There is currently no open data available on UK hospitalisation rates; no regional, age or gender breakdown of daily deaths. The more granular breakdown of registered deaths provided by the Office of National Statistics is only published on a weekly basis, and with a delay. It is hard to tell whether this data does not exist or the NHS has prioritised creating dashboards for government decision makers rather than informing the rest of the country. But the UK is making progress with regard to data: potential Covid-19 cases identified through online and call-centre triage are now being published daily by NHS Digital.

Of course, not all data should be open. Singapore has been publishing detailed data about every infected person, including their age, gender, workplace, where they have visited and whether they had contact with other infected people. This can both harm the people who are documented and incentivise others to lie to authorities, undermining the quality of data.

When people are concerned about how data about them is handled, they demand transparency. To retain our trust, governments need to be open about how data is collected and used, how it’s being shared, with whom, and for what purpose. Openness about the use of personal data to help tackle the Covid-19 crisis will become more pressing as governments seek to develop contact tracing apps and immunity passports….(More)”.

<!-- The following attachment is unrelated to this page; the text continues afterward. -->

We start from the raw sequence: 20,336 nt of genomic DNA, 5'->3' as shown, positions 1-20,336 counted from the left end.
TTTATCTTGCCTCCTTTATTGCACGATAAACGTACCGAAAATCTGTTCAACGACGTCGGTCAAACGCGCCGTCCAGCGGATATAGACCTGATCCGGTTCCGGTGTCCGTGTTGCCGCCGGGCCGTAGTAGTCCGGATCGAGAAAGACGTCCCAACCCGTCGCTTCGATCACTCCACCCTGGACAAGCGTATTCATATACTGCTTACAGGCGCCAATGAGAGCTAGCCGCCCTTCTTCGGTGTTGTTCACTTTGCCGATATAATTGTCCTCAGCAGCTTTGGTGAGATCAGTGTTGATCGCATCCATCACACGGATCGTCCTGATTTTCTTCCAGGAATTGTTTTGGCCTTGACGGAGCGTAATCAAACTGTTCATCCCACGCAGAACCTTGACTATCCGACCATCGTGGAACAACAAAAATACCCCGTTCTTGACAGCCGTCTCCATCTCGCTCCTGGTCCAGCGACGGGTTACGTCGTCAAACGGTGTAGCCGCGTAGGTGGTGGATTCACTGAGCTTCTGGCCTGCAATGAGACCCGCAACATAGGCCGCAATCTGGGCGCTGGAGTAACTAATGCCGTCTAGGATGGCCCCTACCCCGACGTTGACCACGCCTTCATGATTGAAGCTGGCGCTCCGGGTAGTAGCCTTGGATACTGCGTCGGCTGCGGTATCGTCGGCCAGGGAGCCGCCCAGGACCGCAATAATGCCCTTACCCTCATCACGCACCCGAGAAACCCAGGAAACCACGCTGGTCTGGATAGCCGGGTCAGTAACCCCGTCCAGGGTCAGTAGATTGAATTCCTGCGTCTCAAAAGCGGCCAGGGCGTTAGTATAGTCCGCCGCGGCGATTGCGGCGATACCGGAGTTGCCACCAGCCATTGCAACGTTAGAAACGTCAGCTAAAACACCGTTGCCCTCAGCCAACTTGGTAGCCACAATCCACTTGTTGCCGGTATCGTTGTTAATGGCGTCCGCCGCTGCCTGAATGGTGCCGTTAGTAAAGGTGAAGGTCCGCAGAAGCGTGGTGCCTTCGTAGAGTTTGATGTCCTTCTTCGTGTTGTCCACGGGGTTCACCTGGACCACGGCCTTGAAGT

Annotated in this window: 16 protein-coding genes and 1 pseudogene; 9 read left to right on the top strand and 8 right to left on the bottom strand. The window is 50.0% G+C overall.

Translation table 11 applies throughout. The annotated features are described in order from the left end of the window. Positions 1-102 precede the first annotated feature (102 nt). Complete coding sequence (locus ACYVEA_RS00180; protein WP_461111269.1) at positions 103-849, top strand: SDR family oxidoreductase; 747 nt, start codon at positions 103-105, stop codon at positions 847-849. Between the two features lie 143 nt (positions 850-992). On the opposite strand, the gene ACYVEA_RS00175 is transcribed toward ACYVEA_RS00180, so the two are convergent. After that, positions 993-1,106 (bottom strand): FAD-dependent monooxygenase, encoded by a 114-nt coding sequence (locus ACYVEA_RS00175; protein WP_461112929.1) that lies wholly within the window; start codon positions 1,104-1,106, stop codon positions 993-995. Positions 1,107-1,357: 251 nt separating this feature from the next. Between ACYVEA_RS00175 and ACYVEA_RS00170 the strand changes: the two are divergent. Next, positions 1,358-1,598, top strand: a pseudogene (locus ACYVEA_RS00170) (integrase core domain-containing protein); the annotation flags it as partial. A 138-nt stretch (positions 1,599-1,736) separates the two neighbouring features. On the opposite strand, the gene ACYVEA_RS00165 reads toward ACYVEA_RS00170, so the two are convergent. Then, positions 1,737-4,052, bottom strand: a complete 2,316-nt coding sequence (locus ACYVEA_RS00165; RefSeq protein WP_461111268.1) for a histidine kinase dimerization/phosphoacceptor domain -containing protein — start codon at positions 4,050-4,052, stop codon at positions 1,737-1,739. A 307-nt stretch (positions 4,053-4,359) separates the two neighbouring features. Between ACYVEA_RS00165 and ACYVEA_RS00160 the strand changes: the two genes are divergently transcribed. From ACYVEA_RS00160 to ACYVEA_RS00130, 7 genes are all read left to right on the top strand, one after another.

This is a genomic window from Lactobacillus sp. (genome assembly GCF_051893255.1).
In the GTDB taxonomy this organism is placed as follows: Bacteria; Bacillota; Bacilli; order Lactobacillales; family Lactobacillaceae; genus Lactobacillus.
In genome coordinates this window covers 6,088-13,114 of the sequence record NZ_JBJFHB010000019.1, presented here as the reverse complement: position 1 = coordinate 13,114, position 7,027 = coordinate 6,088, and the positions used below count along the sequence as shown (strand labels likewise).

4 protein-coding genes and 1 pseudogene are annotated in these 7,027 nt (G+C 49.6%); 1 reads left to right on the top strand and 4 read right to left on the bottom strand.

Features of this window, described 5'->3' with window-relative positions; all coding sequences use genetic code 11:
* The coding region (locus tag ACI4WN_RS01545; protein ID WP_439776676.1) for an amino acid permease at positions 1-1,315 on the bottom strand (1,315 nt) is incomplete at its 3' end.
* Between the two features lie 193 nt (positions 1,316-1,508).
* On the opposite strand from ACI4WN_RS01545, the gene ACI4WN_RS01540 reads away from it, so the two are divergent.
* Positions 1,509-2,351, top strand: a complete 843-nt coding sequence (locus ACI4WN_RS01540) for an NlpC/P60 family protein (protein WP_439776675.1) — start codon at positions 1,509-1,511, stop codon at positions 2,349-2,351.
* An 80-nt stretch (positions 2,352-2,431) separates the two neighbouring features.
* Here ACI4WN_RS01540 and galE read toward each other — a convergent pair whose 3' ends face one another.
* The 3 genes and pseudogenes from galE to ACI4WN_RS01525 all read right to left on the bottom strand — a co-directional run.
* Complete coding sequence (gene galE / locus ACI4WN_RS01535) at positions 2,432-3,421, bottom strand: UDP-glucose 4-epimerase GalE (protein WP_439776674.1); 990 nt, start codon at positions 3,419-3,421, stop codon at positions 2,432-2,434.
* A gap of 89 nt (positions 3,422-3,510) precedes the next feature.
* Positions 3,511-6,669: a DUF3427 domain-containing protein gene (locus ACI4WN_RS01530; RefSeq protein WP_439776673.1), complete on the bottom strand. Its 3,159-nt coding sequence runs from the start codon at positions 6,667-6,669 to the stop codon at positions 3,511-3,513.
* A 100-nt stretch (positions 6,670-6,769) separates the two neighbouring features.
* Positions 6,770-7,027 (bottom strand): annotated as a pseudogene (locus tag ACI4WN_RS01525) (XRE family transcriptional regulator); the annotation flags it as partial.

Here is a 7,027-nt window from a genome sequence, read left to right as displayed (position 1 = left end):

Urgently Needed for Policy Guidance: An Operational Tool for Monitoring the COVID-19 Pandemic


Paper by Stephane Luchini et al:” The radical uncertainty around the current COVID19 pandemics requires that governments around the world should be able to track in real time not only how the virus spreads but, most importantly, what policies are effective in keeping the spread of the disease under check. To improve the quality of health decision-making, we argue that it is necessary to monitor and compare acceleration/deceleration of confirmed cases over health policy responses, across countries. To do so, we provide a simple mathematical tool to estimate the convexity/concavity of trends in epidemiological surveillance data. Had it been applied at the onset of the crisis, it would have offered more opportunities to measure the impact of the policies undertaken in different Asian countries, and to allow European and North-American governments to draw quicker lessons from these Asian experiences when making policy decisions. Our tool can be especially useful as the epidemic is currently extending to lower-income African and South American countries, some of which have weaker health systems….(More)”.

Privacy Protection Key for Using Patient Data to Develop AI Tools


Article by  Jessica Kent: “Clinical data should be treated as a public good when used for research or artificial intelligence algorithm development, so long as patients’ privacy is protected, according to a report from the Radiological Society of North America (RSNA).

As artificial intelligence and machine learning are increasingly applied to medical imaging, bringing the potential for streamlined analysis and faster diagnoses, the industry still lacks a broad consensus on an ethical framework for sharing this data.